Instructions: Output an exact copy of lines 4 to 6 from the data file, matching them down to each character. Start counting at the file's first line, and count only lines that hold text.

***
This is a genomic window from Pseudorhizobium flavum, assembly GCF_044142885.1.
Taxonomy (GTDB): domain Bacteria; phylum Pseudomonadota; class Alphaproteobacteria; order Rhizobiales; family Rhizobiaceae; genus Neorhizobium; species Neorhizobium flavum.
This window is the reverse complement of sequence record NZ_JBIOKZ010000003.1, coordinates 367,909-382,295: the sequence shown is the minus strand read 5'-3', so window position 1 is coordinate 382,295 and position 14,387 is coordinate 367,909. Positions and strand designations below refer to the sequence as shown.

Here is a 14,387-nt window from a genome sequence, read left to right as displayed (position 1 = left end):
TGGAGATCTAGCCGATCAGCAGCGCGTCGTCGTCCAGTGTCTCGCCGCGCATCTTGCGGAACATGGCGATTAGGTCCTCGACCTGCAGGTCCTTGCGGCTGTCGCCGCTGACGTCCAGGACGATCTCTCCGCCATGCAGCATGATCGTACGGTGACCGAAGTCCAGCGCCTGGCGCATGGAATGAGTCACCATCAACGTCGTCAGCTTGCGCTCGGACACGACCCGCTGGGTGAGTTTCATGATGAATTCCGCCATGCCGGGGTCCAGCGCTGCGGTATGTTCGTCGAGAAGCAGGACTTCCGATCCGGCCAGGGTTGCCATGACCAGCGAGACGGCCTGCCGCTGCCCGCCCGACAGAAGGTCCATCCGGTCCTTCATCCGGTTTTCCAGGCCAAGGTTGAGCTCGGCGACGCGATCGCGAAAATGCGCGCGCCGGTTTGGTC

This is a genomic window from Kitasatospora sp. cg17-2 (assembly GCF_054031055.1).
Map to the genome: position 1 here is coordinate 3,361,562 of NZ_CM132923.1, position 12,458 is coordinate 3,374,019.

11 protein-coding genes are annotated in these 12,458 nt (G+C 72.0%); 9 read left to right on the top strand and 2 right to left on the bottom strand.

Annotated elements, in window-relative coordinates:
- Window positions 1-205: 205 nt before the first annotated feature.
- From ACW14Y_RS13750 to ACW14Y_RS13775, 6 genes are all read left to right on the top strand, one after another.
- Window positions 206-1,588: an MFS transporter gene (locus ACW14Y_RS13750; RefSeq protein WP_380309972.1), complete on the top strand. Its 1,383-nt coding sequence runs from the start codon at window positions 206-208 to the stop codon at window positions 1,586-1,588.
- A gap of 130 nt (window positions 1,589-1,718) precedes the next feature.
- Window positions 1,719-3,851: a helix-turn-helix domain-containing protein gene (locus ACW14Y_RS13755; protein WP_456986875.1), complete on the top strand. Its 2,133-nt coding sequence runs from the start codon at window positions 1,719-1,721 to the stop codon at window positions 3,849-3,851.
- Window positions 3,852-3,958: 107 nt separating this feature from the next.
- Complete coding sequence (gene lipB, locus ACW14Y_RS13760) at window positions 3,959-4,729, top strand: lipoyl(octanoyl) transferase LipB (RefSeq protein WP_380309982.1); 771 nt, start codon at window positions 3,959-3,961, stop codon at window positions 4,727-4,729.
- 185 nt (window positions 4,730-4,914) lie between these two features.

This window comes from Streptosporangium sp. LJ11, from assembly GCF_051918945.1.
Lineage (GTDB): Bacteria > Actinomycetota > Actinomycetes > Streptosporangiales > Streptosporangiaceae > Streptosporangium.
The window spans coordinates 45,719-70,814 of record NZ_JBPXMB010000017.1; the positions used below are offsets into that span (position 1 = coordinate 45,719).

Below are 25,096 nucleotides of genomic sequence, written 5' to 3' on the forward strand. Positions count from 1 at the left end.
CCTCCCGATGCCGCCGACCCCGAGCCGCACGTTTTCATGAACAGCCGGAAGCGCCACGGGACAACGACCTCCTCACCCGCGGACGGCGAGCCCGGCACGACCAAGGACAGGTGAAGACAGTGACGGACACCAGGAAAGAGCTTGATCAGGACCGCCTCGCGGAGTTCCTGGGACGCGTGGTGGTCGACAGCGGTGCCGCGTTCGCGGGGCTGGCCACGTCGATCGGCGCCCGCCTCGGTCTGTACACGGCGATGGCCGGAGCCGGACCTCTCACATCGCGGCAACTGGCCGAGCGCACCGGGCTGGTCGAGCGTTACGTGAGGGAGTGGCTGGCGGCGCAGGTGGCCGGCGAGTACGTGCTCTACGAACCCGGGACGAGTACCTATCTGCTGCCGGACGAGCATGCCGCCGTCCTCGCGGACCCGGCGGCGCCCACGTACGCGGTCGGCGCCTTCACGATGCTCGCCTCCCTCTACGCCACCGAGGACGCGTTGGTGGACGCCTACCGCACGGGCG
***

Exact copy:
Here is a 14,387-nt window from a genome sequence, read left to right as displayed (position 1 = left end):
TGGAGATCTAGCCGATCAGCAGCGCGTCGTCGTCCAGTGTCTCGCCGCGCATCTTGCGGAACATGGCGATTAGGTCCTCGACCTGCAGGTCCTTGCGGCTGTCGCCGCTGACGTCCAGGACGATCTCTCCGCCATGCAGCATGATCGTACGGTGACCGAAGTCCAGCGCCTGGCGCATGGAATGAGTCACCATCAACGTCGTCAGCTTGCGCTCGGACACGACCCGCTGGGTGAGTTTCATGATGAATTCCGCCATGCCGGGGTCCAGCGCTGCGGTATGTTCGTCGAGAAGCAGGACTTCCGATCCGGCCAGGGTTGCCATGACCAGCGAGACGGCCTGCCGCTGCCCGCCCGACAGAAGGTCCATCCGGTCCTTCATCCGGTTTTCCAGGCCAAGGTTGAGCTCGGCGACGCGATCGCGAAAATGCGCGCGCCGGTTTGGTC

This is a genomic window from Kitasatospora sp. cg17-2 (assembly GCF_054031055.1).